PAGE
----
- Network forensics and auditing purposes (GDPR compliance)
- Measuring data flow and resource usage (high versus low)
- Carrying out a comprehensive analysis for false positives versus real threats
- Tracing events such as possible network firewall security breaches (observing specific time slots and timelines)
Together, Quantea and Niagara Networks offer a cost-effective and highly scalable, network monitoring and recording solution to address key IDPS challenges.
The Packetron Promise
However, since network traffic is, more often than not, encrypted, IDPS systems cannot carry out their functions due to not being able to process secured data packets. Nor can the forensic analysis tools do anything with all the data that the Quantea solution may be storing.
To handle these issues, Niagara Networks packet broker solutions also include an integrated packet processor - the Packetron, our preeminent offload processing engine that is an open system packet processor module for the N2 modular multi-purpose visibility node. With the Packetron, any organization can integrate its custom software directly into the system hardware, such as SSL decryption, allowing them to take advantage of advanced packet broker flexibility. For example, the NPB’s host L5 filtering, replication, aggregation, and load-balancing capabilities, will ensure that only relevant traffic reaches the custom software on the Packetron module in an efficient and cost effective deployment.
Packetron’s network functionality includes deduplication and packet slicing as it minimizes overhead and offloads processing from other attached network tools as the Quantea QP. The packet slicing feature also ensures that only required data is transmitted to data storage, thus improving storage efficiency. For optimal deployment flexibility, and as part of the Packetron’s open architecture model, Quantea QP can run on the Packetron module for optimal deployment flexibility.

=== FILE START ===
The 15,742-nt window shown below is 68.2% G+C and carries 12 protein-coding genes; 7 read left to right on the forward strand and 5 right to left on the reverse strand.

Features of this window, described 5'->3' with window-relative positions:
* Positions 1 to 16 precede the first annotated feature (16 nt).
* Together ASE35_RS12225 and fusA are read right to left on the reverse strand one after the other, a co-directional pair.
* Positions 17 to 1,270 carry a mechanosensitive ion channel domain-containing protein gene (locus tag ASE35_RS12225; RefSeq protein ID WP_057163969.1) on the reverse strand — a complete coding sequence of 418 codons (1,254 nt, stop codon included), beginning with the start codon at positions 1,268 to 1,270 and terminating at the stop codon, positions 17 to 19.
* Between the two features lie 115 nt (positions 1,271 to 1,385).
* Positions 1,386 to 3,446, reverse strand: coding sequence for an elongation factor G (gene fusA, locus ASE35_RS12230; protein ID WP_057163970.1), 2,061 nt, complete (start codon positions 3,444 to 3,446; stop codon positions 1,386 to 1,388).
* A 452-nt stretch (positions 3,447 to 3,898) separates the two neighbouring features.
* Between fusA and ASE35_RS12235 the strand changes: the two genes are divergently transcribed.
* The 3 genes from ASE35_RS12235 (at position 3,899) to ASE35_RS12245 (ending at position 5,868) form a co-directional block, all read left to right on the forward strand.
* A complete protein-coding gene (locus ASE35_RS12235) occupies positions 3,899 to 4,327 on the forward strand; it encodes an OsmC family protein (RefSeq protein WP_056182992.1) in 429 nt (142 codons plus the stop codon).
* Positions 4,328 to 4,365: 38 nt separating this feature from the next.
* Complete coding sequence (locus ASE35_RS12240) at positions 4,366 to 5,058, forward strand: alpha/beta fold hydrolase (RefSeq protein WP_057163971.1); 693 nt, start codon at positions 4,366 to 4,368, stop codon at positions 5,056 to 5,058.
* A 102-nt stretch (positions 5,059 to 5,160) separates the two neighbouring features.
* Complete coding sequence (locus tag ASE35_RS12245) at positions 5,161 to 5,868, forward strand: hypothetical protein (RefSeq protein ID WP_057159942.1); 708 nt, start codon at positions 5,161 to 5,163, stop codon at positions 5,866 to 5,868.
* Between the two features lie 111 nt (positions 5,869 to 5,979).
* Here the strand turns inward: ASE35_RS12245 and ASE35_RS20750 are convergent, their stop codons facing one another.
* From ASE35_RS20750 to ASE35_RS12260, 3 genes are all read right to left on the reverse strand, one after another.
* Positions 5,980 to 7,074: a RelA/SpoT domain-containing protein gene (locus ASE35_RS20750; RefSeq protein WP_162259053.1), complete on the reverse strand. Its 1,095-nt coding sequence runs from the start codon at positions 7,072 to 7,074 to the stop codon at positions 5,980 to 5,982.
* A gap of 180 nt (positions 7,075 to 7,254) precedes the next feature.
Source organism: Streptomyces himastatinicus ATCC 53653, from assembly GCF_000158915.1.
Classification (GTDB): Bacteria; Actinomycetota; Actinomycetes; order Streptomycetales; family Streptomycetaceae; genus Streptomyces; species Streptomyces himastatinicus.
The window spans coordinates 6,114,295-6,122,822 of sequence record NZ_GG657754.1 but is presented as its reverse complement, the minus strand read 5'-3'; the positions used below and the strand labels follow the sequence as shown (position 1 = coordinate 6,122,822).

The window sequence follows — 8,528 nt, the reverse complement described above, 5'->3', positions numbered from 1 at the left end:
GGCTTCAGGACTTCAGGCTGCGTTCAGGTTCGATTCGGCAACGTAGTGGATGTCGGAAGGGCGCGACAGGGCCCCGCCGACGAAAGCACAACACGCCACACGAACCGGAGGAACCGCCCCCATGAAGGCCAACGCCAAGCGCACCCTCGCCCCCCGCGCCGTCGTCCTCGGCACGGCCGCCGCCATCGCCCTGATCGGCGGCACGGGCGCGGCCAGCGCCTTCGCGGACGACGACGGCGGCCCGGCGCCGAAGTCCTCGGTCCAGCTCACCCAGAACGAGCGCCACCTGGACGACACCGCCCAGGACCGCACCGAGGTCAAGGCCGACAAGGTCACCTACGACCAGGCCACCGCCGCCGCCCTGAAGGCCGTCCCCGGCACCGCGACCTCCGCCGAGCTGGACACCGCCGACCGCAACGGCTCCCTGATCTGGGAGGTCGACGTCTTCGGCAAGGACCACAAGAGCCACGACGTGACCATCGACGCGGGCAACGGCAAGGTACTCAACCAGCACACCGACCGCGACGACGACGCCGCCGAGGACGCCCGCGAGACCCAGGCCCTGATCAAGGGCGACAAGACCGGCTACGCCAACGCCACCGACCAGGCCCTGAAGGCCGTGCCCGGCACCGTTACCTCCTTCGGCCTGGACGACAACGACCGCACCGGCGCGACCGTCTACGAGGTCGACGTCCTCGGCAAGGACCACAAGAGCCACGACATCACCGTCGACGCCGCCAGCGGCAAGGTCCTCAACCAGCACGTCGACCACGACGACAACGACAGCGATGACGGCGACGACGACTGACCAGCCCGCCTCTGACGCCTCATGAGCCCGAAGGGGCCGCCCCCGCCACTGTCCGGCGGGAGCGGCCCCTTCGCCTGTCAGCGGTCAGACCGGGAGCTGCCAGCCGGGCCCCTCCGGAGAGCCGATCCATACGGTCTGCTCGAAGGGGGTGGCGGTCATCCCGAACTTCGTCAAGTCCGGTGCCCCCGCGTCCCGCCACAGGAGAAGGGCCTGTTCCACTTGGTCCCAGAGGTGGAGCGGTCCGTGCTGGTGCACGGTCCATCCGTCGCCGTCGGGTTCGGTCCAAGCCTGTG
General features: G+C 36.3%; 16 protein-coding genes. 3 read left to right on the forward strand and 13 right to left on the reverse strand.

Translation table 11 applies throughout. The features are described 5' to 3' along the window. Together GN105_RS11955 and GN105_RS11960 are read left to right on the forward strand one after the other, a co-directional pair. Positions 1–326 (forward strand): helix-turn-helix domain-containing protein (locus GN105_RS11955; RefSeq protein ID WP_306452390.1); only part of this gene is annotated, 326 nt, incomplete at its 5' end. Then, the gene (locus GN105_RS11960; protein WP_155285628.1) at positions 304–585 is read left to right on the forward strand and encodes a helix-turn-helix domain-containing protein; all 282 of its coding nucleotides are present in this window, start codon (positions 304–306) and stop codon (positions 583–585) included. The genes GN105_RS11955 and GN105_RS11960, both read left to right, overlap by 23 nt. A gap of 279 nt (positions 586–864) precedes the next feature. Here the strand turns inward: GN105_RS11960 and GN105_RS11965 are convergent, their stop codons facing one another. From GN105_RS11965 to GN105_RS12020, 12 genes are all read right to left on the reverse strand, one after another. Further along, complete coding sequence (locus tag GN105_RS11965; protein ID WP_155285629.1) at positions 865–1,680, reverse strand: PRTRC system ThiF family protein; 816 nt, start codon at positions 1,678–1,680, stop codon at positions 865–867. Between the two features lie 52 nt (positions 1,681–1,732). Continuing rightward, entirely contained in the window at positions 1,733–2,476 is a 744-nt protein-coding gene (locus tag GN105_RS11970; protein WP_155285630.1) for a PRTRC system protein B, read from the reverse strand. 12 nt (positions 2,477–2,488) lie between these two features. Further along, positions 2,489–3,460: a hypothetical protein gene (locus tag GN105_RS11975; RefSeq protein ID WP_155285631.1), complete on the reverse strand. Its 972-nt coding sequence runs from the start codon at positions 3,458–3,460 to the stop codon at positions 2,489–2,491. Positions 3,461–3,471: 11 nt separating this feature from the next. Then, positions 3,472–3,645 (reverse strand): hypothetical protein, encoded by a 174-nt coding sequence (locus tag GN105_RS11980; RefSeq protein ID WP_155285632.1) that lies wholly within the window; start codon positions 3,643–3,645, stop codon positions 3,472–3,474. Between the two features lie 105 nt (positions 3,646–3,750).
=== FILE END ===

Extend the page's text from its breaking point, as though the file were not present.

Network security and increasing network data generation, together with the need to analyze if the data complies with regulatory requirements requires the right combinations of tools. Combining the strengths of Niagara Networks and Quantea into one amalgamated, powerful, security system helps achieve a high level of network security and visibility.
The IDS/IPS monitoring and collection mechanisms ensure the optimum data packet capture and storage. The repository containing network data can then be viably accessed, as required, and a deep and thorough forensic analysis can be undertaken to ensure that network robustness and stability is protected from unwanted intrusion. Introducing the Packetron further empowers network IT with an open system architecture, future proofing the deployment by providing the ability to add best of breed 3rd party performance and security applications.